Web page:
I voted conservative and I voted for Muskrat Falls. If you wish to see what a real end of democracy looks like, go to Pyongyang and voice your opposition to the government. We can all take bets on the method they use to execute you

    • derek
      October 31, 2012 - 16:26

      Wth intellectual giants like you, Newfoundland's future is truly set.

  • Proud NovaScotian
    October 31, 2012 - 09:03

    The projection could be 10 billion and it wouldn`t make any difference here. Our present NDP government has swallowed Emera`s dream hook, line, and sinker. This government truly doesn`t have a clue what our estimated power rate will be and doesn`t want to know as it has already instructed our PUB, a bunch of lawyers, to review and approve the NS sublink without any outside independent study. Still can`t understand why Nalcor just doesn`t build the Labrador subsea link + power lines and buy cheap surplus power from Upper Churchill until your province takes it over. Holyrod would make an excellent backup power source.

  • DON II
    October 31, 2012 - 08:41

    Would you sign a contract with a developer to build a house without knowing what the final cost of that house would be? That is exactly what the Government of Newfoundland is prepared to do! It no wonder that the fiscal state of Newfoundland and Labrador has always been in jeopardy. The Government of Newfoundland did not reveal what the increased cost of the Maritime Link portion of the project would be and did not state what the final price of electricity per kilowatt hour delivered to the residential customer would be. Would the people of Newfoundland and Labrador be willing to pay up to 25 cents a kilowatt hour for electricity from the current 11 cents? The people of Nova Scotia are going to be on the hook for 20% of the cost of the proposed project and should be asking questions too. Ask questions and demand answers before you allow your Government to sign any more contracts for hydro-electrical developments in Labrador! What about the control of water rights and diversion of water from the Upper Churchill to Muskrat Falls over which Hydro-Quebec has legal veto power as enshrined in the 1969 contract? Lots of questions and no answers. If Hydro-Quebec wants to stop the Muskrat Falls project all it need do is refer the matter of water rights to the Court. It may take years to sort that mess out. A bureaucrat friend told me recently: "What is the point of researching and preparing a comprehensive briefing note for Ministers who either don't read them, don't understand them or will just do what their lobbyist cronies tell them to do anyway?"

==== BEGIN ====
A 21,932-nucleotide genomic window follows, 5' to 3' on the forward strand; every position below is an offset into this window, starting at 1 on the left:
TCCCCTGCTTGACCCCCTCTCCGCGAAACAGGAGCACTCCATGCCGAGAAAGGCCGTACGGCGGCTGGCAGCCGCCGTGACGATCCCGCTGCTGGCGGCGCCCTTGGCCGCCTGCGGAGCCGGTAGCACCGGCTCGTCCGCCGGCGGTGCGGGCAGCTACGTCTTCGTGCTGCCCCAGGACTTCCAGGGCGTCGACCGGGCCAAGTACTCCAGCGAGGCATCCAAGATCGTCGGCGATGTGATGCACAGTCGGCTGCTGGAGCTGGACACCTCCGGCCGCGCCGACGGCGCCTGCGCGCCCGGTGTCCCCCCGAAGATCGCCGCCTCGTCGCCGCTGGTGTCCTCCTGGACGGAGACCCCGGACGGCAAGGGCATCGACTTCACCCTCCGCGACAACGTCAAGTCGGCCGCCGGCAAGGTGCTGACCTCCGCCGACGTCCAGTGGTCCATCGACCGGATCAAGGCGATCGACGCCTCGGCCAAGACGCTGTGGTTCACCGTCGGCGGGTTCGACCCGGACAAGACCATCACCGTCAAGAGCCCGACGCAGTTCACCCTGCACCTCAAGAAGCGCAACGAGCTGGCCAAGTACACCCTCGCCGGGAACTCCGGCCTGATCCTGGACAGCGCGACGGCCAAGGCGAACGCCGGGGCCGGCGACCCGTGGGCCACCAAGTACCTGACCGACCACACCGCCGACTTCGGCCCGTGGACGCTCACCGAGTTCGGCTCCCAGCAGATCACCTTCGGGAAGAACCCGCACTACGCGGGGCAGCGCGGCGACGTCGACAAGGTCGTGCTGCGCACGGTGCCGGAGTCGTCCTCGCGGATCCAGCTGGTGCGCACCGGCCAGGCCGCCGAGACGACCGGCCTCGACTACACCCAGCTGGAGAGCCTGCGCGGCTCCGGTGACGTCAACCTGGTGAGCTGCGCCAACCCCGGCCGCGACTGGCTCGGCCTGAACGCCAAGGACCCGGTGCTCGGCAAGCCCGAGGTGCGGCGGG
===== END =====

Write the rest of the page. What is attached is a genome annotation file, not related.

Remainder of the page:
• John in Whitbourne
      October 31, 2012 - 11:38

      @Don II There are weakneses in several of your arguments. First of all, the project is being developed by professionals who have many years of successful projects behind them. The CFA was approved by Joey who never ran anything other than an election with any amount of success. He was a blunder of Biblical proportions. The cost of the CFA is in the hundreds of Billions of dollars. The Maritime link costs belong to Emera and Nova Scotians pay almost 14 cents per kWh. The advantage to NL customers of 25 cents per kWh is long-term rate stability. Muskrat Falls fuel is free. Hollyrood fuel costs are not and both Natural Gas and Fuel Oil are not guaranteed into the future.

  • Fred
    October 31, 2012 - 08:05

    What the heck does "It's a robust process" mean? Explain to us mere peasants. We'll be paying for it. And so nice to see the trained seals Board of Trade clap their support again. Just sickening. Of course the business and resource interests are so firmly behind it.

  • Eli
    October 31, 2012 - 08:00

    I stoppded watching this propaganda circus when my wretching got out of control.

    • ILE
      October 31, 2012 - 20:27

      Stopped watching?! Hell, you became a part of it.

  • Cold Future
    October 31, 2012 - 06:41

    Incredible-the NL captive taxpayer gets to spend 24 % more but it will be more robust. The isolated island option will also go up by that much-reorientaion of its dams we suppose. No reason given why the most costly of the two options is now $2.4 billion more wheras it was neck and neck before-the closure of Corner Brook mill with its 120 MW would have tipped it in favour of isolated island then. And the loan guarantee is figured in: which we assume means that the assumed $600 million from Harper makes the least cost option a measly $8 billion. Holy jumpins, the sudsidy from the taxpayer to sell this energy at discount prices on the mainland is getting astronomical.Its amazing that some of the commenters in this acticle are not suffering from eye irritaion from the wool that's in them.